Impeachment Latest: Dems Prepare To Make Opening Arguments After Senate Sets Trial Rules
(KPCC AirTalk | Jan. 22, 2020) The U.S. Senate plunged into President Donald Trump’s impeachment trial with Republicans abruptly abandoning plans to cram opening arguments into two days but solidly rejecting for now Democratic demands for more witnesses to expose what they deem Trump’s “trifecta” of offenses.
Trump himself said Wednesday he wants top aides to testify, but qualified that by suggesting there were “national security” concerns to allowing their testimony. He appeared to break with Republicans efforts to block Democratic motions to immediately call witnesses and subpoena documents. Instead, Trump said he’d like to see aides, including former national security adviser John Bolton, Secretary of State Mike Pompeo, and acting chief of staff Mick Mulvaney, testify as witnesses. Trump said he’d leave the “national security” concerns about allowing their testimony to the Senate.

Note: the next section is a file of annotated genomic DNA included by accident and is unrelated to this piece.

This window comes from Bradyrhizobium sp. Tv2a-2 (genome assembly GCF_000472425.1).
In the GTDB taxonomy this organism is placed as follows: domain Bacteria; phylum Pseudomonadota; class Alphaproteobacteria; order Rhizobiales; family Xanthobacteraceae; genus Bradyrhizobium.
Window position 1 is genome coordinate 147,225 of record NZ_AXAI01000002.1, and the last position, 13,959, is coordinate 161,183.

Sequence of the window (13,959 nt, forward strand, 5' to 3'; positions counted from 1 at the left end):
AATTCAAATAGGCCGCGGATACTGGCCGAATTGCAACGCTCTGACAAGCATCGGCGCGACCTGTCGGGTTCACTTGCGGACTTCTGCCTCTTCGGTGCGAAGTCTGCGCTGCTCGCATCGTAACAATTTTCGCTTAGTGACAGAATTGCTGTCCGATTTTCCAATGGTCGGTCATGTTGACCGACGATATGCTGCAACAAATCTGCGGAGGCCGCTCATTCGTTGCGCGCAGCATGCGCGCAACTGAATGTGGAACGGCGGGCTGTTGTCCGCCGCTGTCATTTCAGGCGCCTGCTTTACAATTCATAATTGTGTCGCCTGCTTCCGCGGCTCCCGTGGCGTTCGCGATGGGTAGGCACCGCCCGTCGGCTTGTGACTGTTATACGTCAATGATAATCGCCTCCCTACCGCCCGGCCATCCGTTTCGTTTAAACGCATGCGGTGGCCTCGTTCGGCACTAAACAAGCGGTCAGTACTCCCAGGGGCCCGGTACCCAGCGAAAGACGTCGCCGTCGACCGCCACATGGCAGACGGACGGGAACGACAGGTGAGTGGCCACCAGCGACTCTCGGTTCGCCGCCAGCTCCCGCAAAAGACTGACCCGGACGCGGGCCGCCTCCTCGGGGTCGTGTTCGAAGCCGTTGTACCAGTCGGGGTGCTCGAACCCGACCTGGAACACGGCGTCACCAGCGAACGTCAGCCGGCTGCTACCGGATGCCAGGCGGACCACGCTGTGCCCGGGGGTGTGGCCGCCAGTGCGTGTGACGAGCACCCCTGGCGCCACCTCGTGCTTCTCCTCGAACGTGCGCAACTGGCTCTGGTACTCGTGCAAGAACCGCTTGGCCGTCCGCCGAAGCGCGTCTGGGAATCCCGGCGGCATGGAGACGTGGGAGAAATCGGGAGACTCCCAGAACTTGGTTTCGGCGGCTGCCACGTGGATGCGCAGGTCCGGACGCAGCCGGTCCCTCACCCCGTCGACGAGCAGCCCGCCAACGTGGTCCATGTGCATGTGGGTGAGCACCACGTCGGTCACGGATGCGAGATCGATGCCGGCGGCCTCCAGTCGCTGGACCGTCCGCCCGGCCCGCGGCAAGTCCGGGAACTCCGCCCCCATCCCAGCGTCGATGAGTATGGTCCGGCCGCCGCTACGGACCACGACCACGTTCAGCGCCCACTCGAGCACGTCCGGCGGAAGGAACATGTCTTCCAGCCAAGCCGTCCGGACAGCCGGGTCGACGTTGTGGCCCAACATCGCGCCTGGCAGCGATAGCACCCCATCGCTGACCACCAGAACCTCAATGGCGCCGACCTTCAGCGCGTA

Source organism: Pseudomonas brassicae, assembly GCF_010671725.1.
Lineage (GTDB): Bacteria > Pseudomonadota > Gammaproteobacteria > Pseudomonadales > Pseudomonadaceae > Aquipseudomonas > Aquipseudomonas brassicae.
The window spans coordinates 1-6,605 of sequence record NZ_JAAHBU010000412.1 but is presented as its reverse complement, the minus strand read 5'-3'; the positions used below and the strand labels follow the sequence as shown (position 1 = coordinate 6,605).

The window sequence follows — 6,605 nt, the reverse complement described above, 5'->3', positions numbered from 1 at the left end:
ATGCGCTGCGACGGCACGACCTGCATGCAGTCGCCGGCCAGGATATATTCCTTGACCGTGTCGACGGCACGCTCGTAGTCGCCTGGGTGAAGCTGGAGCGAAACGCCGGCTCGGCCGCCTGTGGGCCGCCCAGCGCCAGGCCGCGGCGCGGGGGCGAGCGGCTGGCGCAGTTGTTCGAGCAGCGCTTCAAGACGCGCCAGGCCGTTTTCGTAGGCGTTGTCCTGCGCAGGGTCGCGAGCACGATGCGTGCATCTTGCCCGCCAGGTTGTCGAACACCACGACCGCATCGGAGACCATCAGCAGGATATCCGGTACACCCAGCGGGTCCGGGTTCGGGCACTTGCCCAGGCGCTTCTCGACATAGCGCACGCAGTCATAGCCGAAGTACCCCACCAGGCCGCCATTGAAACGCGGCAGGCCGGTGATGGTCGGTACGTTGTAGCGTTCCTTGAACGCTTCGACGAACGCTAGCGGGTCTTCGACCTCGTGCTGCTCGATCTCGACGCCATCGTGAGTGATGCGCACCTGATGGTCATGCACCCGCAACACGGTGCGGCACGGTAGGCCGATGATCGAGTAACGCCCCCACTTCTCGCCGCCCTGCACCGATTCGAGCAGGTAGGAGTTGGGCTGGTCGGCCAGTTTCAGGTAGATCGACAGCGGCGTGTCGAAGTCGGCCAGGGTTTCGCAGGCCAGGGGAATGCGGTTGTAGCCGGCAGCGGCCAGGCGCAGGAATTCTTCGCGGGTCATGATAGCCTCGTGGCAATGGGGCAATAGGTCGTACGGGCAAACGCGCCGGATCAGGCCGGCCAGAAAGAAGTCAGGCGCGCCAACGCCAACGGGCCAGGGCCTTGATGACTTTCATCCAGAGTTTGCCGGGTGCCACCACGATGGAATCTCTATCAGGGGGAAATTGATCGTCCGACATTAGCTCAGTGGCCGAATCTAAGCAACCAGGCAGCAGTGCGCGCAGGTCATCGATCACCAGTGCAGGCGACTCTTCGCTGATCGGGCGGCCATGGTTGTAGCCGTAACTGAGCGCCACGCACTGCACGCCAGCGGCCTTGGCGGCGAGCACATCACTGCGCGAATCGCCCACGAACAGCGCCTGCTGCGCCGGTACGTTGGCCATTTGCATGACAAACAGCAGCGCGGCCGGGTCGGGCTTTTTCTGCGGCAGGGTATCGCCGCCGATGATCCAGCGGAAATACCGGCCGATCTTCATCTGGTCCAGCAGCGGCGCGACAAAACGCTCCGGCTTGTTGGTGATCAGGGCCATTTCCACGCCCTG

Tuesday’s daylong session started with the setback for Republican Senate leader Mitch McConnell and the president’s legal team, but it ended near 2 a.m. Wednesday with Republicans easily approving the rest of the trial rules largely on their terms. With the rules settled, the trial is now on a fast-track. At issue is whether Trump should be removed from office for abuse of power stemming from his pressure on Ukraine to investigate Democratic rival Joe Biden and Biden’s son Hunter as Trump was withhold aid to the country, and for obstructing Congress’ ensuing probe.
Today on AirTalk, we get the latest on impeachment as opening arguments are set to begin.
- Ron Elving, senior editor and correspondent on the Washington Desk for NPR News.
- John Malcolm, vice president of the Institute for Constitutional Government and director of the Center for Legal and Judicial Studies at The Heritage Foundation, a conservative think tank based in Washington, D.C.
- William C. Banks, professor emeritus of law at Syracuse University, he’s the co-author of “Constitutional Law: Structure and Rights in Our Federal System,” (Carolina Academic Press, 2018)